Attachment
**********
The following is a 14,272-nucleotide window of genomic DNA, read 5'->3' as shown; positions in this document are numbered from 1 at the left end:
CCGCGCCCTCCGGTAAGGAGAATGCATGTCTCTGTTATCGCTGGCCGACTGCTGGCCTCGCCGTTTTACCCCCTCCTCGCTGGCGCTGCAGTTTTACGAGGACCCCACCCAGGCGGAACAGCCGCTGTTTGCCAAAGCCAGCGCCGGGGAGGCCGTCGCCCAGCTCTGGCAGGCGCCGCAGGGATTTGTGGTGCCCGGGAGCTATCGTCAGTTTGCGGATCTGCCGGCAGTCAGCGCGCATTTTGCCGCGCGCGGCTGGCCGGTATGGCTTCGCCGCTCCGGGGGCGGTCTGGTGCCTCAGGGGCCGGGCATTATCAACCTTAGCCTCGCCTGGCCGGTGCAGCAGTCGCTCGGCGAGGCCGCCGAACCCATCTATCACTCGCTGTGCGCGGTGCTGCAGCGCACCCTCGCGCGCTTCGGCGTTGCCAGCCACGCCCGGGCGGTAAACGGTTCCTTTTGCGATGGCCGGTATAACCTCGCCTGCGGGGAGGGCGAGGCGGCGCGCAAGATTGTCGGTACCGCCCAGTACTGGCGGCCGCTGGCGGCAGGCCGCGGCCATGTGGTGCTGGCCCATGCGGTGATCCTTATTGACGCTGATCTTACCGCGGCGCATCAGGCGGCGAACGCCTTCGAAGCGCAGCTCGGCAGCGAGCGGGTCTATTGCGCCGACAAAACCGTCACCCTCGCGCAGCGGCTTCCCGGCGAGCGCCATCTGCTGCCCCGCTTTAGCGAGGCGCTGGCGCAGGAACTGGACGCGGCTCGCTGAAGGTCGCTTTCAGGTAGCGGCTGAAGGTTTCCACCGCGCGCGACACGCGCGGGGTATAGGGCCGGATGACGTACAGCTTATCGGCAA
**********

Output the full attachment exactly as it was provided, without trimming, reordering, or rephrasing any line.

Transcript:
The following is a 14,272-nucleotide window of genomic DNA, read 5'->3' as shown; positions in this document are numbered from 1 at the left end:
CCGCGCCCTCCGGTAAGGAGAATGCATGTCTCTGTTATCGCTGGCCGACTGCTGGCCTCGCCGTTTTACCCCCTCCTCGCTGGCGCTGCAGTTTTACGAGGACCCCACCCAGGCGGAACAGCCGCTGTTTGCCAAAGCCAGCGCCGGGGAGGCCGTCGCCCAGCTCTGGCAGGCGCCGCAGGGATTTGTGGTGCCCGGGAGCTATCGTCAGTTTGCGGATCTGCCGGCAGTCAGCGCGCATTTTGCCGCGCGCGGCTGGCCGGTATGGCTTCGCCGCTCCGGGGGCGGTCTGGTGCCTCAGGGGCCGGGCATTATCAACCTTAGCCTCGCCTGGCCGGTGCAGCAGTCGCTCGGCGAGGCCGCCGAACCCATCTATCACTCGCTGTGCGCGGTGCTGCAGCGCACCCTCGCGCGCTTCGGCGTTGCCAGCCACGCCCGGGCGGTAAACGGTTCCTTTTGCGATGGCCGGTATAACCTCGCCTGCGGGGAGGGCGAGGCGGCGCGCAAGATTGTCGGTACCGCCCAGTACTGGCGGCCGCTGGCGGCAGGCCGCGGCCATGTGGTGCTGGCCCATGCGGTGATCCTTATTGACGCTGATCTTACCGCGGCGCATCAGGCGGCGAACGCCTTCGAAGCGCAGCTCGGCAGCGAGCGGGTCTATTGCGCCGACAAAACCGTCACCCTCGCGCAGCGGCTTCCCGGCGAGCGCCATCTGCTGCCCCGCTTTAGCGAGGCGCTGGCGCAGGAACTGGACGCGGCTCGCTGAAGGTCGCTTTCAGGTAGCGGCTGAAGGTTTCCACCGCGCGCGACACGCGCGGGGTATAGGGCCGGATGACGTACAGCTTATCGGCAA